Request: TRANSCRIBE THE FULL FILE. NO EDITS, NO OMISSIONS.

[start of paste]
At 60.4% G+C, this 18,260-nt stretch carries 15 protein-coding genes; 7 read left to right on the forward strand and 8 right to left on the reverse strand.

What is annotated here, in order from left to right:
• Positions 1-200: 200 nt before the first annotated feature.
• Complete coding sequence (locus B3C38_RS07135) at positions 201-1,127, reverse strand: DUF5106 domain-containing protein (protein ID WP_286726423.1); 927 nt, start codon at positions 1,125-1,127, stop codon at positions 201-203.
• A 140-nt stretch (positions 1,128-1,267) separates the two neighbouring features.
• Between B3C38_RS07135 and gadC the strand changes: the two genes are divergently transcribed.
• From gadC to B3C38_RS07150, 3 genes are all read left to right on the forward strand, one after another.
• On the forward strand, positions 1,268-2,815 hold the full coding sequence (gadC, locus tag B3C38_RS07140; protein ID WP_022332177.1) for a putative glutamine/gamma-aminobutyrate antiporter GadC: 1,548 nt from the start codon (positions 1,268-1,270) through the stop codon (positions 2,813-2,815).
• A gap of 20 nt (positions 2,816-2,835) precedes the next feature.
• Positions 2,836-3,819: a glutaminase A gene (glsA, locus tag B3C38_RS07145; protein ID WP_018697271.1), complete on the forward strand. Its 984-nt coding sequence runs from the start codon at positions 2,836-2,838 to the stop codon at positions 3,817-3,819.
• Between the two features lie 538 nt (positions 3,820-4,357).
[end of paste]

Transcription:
At 60.4% G+C, this 18,260-nt stretch carries 15 protein-coding genes; 7 read left to right on the forward strand and 8 right to left on the reverse strand.

What is annotated here, in order from left to right:
• Positions 1-200: 200 nt before the first annotated feature.
• Complete coding sequence (locus B3C38_RS07135) at positions 201-1,127, reverse strand: DUF5106 domain-containing protein (protein ID WP_286726423.1); 927 nt, start codon at positions 1,125-1,127, stop codon at positions 201-203.
• A 140-nt stretch (positions 1,128-1,267) separates the two neighbouring features.
• Between B3C38_RS07135 and gadC the strand changes: the two genes are divergently transcribed.
• From gadC to B3C38_RS07150, 3 genes are all read left to right on the forward strand, one after another.
• On the forward strand, positions 1,268-2,815 hold the full coding sequence (gadC, locus tag B3C38_RS07140; protein ID WP_022332177.1) for a putative glutamine/gamma-aminobutyrate antiporter GadC: 1,548 nt from the start codon (positions 1,268-1,270) through the stop codon (positions 2,813-2,815).
• A gap of 20 nt (positions 2,816-2,835) precedes the next feature.
• Positions 2,836-3,819: a glutaminase A gene (glsA, locus tag B3C38_RS07145; protein ID WP_018697271.1), complete on the forward strand. Its 984-nt coding sequence runs from the start codon at positions 2,836-2,838 to the stop codon at positions 3,817-3,819.
• Between the two features lie 538 nt (positions 3,820-4,357).